I was a primary school teacher for over thirty years. It was a job that I loved but, when I was in my fifties, I left fulltime teaching as I could no longer do exhaustion.
I still remember most of the children (there were hundreds) who each spent at least a year ‘in my hands’. I loved them – and some of them even loved me, I am sure.
Each child had a story in which I became a part.
Here, I have included a story of one small boy, recalled from some years ago.
I called it, ‘A Year with Billy O’Dowd’:
He was the youngest of a large farming family; happy-go-lucky, cheeky and unbelievably grubby. Billy O’Dowd had been a thorn in the side of his first two teachers. I was the third teacher to have the pleasure of Billy’s company for a year.
Now he was in Year Two, he was even more competent at creating chaos. Blissfully unconcerned with his grotty appearance, Billy also seemed unaware of the difference between right and wrong and had absolutely no awe or fear of any chastisement, punishment or threat, even when issued by the school principal. At just seven years old, Billy was one of those kids who makes you wonder why on earth you ever wanted to make a career of teaching.
In the playground, Billy was not one to get into fights or arguments. That was not how he caused continuous stress. No, Billy was the one to always be ‘out-of-bounds’, looking for an imaginary snake or chasing the ball he was sure had gone over into the adjoining property. Billy would be the volunteer to fetch the wayward football from the school roof (without permission, of course). He could run like the wind and climb like a small Sumatran orangutan. If there was a school rule Billy had not broken, I was unaware of it.
Billy’s academic achievement was a somewhat secondary concern for me while dealing with him. Keeping his little bottom on a chair for more than 60 seconds was a major accomplishment. To have him complete any set task, a miracle. I’m sure he lost more library books and readers that the rest of the school student population put together. And any books that weren’t lost, were often barely in a suitable condition to be returned to the shelf.
All Billy’s possessions were battered, bent, torn and (mostly) filthy.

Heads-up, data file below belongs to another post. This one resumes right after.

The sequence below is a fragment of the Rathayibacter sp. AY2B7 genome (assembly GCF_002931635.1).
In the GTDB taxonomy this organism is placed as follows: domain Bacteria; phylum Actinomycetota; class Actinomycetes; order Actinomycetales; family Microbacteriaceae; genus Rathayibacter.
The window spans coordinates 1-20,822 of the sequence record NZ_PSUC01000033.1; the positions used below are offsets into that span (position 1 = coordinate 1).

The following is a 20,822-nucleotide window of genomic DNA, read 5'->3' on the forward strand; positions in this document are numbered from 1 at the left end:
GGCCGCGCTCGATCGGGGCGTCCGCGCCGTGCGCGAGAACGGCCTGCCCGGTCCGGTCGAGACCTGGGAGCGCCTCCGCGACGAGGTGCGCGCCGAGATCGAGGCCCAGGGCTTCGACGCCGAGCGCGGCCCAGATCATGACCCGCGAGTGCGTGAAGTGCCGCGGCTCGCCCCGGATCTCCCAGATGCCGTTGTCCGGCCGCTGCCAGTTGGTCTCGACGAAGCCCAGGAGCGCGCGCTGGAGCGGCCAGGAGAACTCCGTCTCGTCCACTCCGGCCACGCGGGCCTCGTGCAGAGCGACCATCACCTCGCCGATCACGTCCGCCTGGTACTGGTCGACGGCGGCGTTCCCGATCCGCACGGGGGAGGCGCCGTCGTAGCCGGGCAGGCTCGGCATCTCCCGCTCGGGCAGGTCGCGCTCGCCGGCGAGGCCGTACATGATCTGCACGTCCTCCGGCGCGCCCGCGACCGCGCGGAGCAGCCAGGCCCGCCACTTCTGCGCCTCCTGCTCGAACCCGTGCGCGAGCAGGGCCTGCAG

As winter approached, Billy began wearing a dark blue nylon parka every day. He really liked it and kept it on when in the classroom.The edges of the parka’s collar were often in his mouth. Eventually he could even talk while chomping away on the collar. After a while, he began to nibble at the cuffs also. Perhaps there was a deficiency in his diet. One day, for ‘play-lunch’, he brought to school a tube of blue toothpaste, which he proceeded to squeeze into his mouth, have a little chew and then swallow. At my stern expression of disapproval, his calm reply was, “But, it’s delicious!”
Every school day of every year, Billy ordered a meat pie from the school canteen. Summer or winter, a pie was his lunch. (That’s about 1,400 pies over the years, I think). Whether it was the pie diet or the thick layer of dirt that covered his skin and provided some sort of protection from virus attack, is anyone's guess, but Billy was never ill. His school attendance record was perfect. So there was no respite for his teacher for even a day.
But there was no doubting he was a happy little boy. The fact that Billy was almost always in some sort of trouble at school was of no consequence to him. It was water off a duck’s back. He was not purposely a horrible little kid. That each of his teachers, in turn, ended up a little the worse for wear after the experience of a year spent in Billy’s company was certainly no concern of his.
As my year with Billy rolled towards a close, I could see the light at the end of the tunnel. My heart was also feeling lighter, because now he could read a little, his Maths was “coming along” (as we say) and even some pages of his workbook were still intact. There was only two-thirds of the old blue parka left (Billy having eaten much of it) but otherwise I felt quite successful. At least I had survived.
This was all way back in the 1980s.
Several years after he had left school, I came across Billy, the grown teenager, with some mates at a tourist area in our part of the country. He still looked very much the same, only much taller.
“Hello, Billy,” I greeted him brightly.
“G’day,” he replied and, before I was out of earshot, he turned to his mates and said, “Who the f--- was that?”
I choose to comment on social issues and write creatively on a variety of subjects - for a variety of audiences.